# Supply and Demand Curves under Perfect Competition

I am real learning microeconomics with a bit more math under my belt, but could not understand why the MR=P in competitive markets. This was my attempt at reasoning Given, $$R= P*q$$
For a linear demand curve $$q=a-bp$$
$$p= a-q/b$$
$$R= aq-q^2/b$$
$$MR= dR/dq$$
$$MR=a-2q/b$$
Which doesn't seem equal to price
I have two questions
a) How did I go wrong ?
b) How do we go from this to the MC curve being the supply curve mathematically ?

First, there is an error in your last equation: You forgot to divide $$2q$$ by $$b$$. But that doesn't help here, because the problem is that you are mixing things up. Your equation for $$p$$ describes the demand curve of the market, but in a competitive market individual firms are by assumption price takers, so they treat the price $$p$$ as a constant. Then, $$R=pq$$ and therefore $$MR=p$$. (What you calculated is the $$MR$$ curve of a monopolist instead.)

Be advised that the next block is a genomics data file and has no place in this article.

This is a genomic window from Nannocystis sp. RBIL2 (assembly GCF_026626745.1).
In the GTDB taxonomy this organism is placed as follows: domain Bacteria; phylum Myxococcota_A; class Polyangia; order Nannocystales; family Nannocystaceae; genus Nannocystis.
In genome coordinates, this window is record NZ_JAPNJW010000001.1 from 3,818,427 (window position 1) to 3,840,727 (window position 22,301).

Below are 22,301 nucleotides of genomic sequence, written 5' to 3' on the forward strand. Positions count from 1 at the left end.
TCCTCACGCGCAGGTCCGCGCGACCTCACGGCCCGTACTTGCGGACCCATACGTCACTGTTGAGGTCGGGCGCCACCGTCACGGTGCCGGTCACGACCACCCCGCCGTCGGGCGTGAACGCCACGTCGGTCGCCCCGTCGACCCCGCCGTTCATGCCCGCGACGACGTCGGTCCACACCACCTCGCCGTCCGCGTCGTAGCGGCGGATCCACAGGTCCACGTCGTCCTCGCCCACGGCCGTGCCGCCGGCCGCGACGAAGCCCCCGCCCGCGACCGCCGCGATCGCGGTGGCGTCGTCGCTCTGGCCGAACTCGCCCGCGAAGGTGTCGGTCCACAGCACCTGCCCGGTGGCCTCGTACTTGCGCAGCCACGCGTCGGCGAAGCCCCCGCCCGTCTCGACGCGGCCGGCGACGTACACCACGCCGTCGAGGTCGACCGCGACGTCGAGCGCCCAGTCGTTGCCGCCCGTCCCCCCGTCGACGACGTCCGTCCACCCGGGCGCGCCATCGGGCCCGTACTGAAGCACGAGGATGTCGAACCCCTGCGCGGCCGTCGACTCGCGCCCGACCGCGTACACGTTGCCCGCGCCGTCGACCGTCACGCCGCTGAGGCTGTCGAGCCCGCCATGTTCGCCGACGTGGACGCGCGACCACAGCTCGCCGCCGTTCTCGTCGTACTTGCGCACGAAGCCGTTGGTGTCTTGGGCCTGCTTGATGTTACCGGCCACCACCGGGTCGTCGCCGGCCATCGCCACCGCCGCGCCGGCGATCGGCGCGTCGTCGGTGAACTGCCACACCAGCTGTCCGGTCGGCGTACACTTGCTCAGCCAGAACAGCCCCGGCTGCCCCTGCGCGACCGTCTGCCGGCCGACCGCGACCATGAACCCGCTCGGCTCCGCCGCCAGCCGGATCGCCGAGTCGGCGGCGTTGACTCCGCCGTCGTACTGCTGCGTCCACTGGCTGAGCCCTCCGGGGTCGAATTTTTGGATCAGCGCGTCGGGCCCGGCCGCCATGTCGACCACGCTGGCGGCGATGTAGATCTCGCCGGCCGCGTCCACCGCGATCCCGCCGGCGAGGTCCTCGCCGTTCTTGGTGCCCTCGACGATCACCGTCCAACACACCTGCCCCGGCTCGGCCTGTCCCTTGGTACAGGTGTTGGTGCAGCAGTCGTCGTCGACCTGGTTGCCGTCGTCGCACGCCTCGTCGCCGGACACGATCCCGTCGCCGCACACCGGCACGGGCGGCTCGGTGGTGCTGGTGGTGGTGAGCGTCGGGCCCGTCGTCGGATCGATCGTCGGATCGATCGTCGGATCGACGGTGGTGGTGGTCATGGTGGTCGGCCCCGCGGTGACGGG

Given this, and remembering that the profit maximizing $$q$$ is the one where $$MR=MC$$, you can substitute $$p$$ for $$MR$$ and get that the supplied quantity $$q$$ is the one where $$p=MC$$.